Behind Mikal Cronin's Buzzed-About New Album "MCII," Out Tomorrow
It seems there’s no rest for the weary for some Bay Area musicians who are working hard to make their dreams come true. MCII, Mikal Cronin’s second album (his debut on Merge Records), comes out tomorrow, May 7th. As soon as it’s released he’ll be off for another European tour (his second with his own band), starting in Denmark before moving on to conquer Germany. With his heart in his music and a humble demeanor, Cronin at least had time to chat over the phone.
The album itself is full of emotion, lushly layered with a saturation of sound (a formula that sounded distinctively familiar to my ear. I eerily pegged him on at least one influence) on all 24 tracks of the two-inch tape it was recorded on. It was mostly recorded in San Francisco’s Chinatown at the prestigious “Bauer Mansion,” which is actually a comfortable basement or “hobby studio” where Eric Bauer tends to capture friends of friends exclusively on tape.
“It’s nice to have slight limitations,” as opposed to working with Pro Tools, which Cronin says can be overwhelming (although he admits to demoing pretty extensively on GarageBand). But you better believe he’s going to fill every track available with an instrument. “It’s best sounding jamming the tape full of shit.”
With exceptions like Petey Dammit of Thee Oh Sees’ slide guitar on “Peace of Mind” and guest appearances by his buds and bandmates Ty Segall and Charlie Moothart, it is a ton of Cronin playing multiple instruments. Even K. Dylan Edrich’s viola parts are composed by Cronin. “I graduated in music school, so that was helpful,” he says about the first time he actually composed music on his own project. Edrich, he says, added her own flares.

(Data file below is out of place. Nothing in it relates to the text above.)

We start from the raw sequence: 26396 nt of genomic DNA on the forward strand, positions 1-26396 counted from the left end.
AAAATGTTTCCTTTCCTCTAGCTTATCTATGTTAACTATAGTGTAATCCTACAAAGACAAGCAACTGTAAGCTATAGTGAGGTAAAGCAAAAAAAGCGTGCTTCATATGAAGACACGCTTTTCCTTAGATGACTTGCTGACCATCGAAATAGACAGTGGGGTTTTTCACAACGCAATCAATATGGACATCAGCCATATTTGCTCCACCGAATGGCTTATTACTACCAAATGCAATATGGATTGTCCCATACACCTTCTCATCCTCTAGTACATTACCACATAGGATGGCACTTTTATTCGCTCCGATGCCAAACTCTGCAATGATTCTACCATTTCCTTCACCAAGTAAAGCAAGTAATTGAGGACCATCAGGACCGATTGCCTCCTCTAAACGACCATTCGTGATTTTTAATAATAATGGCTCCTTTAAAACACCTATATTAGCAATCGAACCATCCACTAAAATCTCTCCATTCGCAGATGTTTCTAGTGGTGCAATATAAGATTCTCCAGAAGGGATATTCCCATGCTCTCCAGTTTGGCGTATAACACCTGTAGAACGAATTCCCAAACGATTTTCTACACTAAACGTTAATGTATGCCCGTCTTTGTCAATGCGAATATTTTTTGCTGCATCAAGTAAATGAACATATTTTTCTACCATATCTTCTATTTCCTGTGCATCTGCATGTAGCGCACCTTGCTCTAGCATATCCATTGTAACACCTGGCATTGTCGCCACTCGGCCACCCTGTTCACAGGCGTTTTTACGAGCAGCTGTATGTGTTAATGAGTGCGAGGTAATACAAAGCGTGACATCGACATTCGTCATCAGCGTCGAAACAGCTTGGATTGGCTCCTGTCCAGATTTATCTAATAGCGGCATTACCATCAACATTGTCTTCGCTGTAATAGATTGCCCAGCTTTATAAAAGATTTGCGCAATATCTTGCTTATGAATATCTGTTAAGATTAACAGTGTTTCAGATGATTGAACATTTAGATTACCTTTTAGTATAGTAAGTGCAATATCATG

“If I ask someone to come down, I’ll have a pretty clear idea of what I want them to play. I try to keep it fun and creative, because they’re all extremely talented people,” he says about his collaborators.
“Turn Away” is a particularly beautiful example of a rich-melodic hook, layered vocals, combined with a lyrical delivery that reminded me of Elliot Smith. “It’s funny you should mention that,” he said. “When I was 17 or 18 I went through a phase.” He admitted to recently revisiting Smith’s “brilliant” arrangements, but concluded the tragic singer-songwriter’s works could be a bit much for him and a little “too dark.”
In contrast to his softer side and tightly-structured music, is the influence of more free-form, spacey-art jams by legendary band Hawkwind that get played while he’s on tour with the band. He says touring can be an intense drain, both physically and emotionally, but he’s grateful for the opportunity. “I never, ever guessed I’d be able to tour Europe.”
His attitude is equally modest when talking about signing a contract he calls as “artist friendly” as possible with Merge. “We split everything down the middle.” Getting signed by them wasn’t even something on his radar. “I couldn't believe it when they emailed me and showed up at one of my shows. I’ve loved them for a long time.”
He lists Neutral Milk Hotel, Superchunk and Magnetic Fields as his favorites from the label. “They’re friendly people who love putting out music.”
And now he joins that pantheon with a record he says he’s proud of, despite being self-conscious about his own music. He comes back to the U.S. later this month and plays his official record release party at San Francisco’s Rickshaw Stop May 25th with Audacity and Michael Stasis.
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